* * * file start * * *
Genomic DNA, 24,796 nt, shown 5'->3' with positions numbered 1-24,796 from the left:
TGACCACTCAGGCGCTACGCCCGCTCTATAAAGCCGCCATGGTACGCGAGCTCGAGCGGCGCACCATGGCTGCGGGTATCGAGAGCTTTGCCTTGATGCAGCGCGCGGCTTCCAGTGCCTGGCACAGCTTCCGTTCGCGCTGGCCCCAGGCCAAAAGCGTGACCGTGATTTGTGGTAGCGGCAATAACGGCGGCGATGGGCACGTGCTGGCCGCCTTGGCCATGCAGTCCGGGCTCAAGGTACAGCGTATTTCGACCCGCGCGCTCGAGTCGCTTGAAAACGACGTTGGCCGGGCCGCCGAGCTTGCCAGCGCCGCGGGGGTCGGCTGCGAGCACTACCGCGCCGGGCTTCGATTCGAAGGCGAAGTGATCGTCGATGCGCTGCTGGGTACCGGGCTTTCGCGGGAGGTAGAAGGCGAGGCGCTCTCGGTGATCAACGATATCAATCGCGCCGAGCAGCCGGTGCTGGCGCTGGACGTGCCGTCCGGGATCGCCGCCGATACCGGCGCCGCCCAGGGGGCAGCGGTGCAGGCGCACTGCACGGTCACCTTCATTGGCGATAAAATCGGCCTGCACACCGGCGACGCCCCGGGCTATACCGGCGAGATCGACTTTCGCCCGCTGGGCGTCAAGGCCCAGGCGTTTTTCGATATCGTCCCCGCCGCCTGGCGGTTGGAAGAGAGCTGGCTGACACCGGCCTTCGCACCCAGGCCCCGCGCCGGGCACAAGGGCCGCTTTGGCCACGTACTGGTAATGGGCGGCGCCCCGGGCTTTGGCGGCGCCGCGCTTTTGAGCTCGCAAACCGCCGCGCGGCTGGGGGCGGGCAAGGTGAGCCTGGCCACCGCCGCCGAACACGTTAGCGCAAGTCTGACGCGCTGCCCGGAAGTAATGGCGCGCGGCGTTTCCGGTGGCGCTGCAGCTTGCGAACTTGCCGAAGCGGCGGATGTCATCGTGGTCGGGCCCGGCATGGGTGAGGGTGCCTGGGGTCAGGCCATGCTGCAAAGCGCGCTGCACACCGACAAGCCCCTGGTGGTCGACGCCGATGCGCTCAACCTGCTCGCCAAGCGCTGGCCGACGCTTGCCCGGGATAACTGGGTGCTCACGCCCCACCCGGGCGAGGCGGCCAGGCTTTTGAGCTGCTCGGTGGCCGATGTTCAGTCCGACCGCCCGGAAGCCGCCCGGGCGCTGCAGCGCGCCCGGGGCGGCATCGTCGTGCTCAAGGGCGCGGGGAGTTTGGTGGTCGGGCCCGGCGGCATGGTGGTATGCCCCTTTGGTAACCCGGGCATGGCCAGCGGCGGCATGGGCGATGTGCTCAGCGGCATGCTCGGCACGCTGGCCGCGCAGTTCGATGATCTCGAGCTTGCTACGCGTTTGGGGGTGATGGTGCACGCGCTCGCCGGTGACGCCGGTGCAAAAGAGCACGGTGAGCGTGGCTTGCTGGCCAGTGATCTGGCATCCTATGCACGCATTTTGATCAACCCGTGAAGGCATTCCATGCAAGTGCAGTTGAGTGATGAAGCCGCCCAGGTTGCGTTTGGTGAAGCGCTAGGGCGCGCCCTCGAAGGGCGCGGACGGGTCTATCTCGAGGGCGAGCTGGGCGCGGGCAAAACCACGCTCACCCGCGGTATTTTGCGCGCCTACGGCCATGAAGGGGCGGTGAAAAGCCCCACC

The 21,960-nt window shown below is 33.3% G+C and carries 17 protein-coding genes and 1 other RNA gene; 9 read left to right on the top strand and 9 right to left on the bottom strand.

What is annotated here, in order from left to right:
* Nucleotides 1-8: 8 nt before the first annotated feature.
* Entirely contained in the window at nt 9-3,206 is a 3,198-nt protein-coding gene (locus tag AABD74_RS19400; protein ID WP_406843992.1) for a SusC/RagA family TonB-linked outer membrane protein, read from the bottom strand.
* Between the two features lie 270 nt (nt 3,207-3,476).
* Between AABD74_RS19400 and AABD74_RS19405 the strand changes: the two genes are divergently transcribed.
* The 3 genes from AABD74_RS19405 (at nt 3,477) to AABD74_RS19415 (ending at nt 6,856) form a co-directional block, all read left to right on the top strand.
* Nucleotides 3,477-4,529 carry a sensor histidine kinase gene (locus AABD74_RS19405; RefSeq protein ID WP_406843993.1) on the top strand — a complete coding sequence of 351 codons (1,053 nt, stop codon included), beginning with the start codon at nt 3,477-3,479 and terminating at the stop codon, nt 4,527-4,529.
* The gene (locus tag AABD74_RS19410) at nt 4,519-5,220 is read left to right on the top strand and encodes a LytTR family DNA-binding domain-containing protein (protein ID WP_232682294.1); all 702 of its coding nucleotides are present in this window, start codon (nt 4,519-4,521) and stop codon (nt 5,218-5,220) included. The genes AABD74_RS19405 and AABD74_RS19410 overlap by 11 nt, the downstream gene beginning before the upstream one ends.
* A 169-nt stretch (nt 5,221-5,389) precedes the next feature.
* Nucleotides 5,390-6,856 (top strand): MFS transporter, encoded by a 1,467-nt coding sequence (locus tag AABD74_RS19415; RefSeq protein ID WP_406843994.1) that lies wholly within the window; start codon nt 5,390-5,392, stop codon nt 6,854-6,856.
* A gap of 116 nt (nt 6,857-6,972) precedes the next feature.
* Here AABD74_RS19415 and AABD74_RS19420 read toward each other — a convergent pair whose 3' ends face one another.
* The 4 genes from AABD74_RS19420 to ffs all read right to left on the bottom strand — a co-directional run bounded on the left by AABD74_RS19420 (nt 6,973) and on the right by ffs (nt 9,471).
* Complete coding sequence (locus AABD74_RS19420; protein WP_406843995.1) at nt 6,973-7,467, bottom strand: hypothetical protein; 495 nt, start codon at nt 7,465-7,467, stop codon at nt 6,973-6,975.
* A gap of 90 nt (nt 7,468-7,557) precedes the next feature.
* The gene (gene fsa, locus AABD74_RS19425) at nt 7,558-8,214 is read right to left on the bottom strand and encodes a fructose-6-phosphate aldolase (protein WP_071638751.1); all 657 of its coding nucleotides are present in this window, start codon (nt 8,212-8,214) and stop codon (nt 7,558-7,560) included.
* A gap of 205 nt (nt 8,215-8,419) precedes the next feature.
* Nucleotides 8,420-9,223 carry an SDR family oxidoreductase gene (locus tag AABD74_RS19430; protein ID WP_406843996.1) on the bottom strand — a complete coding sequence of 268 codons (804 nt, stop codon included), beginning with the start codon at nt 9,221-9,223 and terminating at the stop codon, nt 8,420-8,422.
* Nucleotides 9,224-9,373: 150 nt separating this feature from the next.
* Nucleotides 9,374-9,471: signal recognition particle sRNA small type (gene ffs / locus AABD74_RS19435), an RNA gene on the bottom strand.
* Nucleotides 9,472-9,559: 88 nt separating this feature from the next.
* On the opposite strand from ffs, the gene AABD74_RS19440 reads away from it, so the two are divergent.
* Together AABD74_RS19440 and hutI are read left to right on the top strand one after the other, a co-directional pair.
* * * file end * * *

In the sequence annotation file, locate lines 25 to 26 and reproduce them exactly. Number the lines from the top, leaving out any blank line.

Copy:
* On the opposite strand from ffs, the gene AABD74_RS19440 reads away from it, so the two are divergent.
* Together AABD74_RS19440 and hutI are read left to right on the top strand one after the other, a co-directional pair.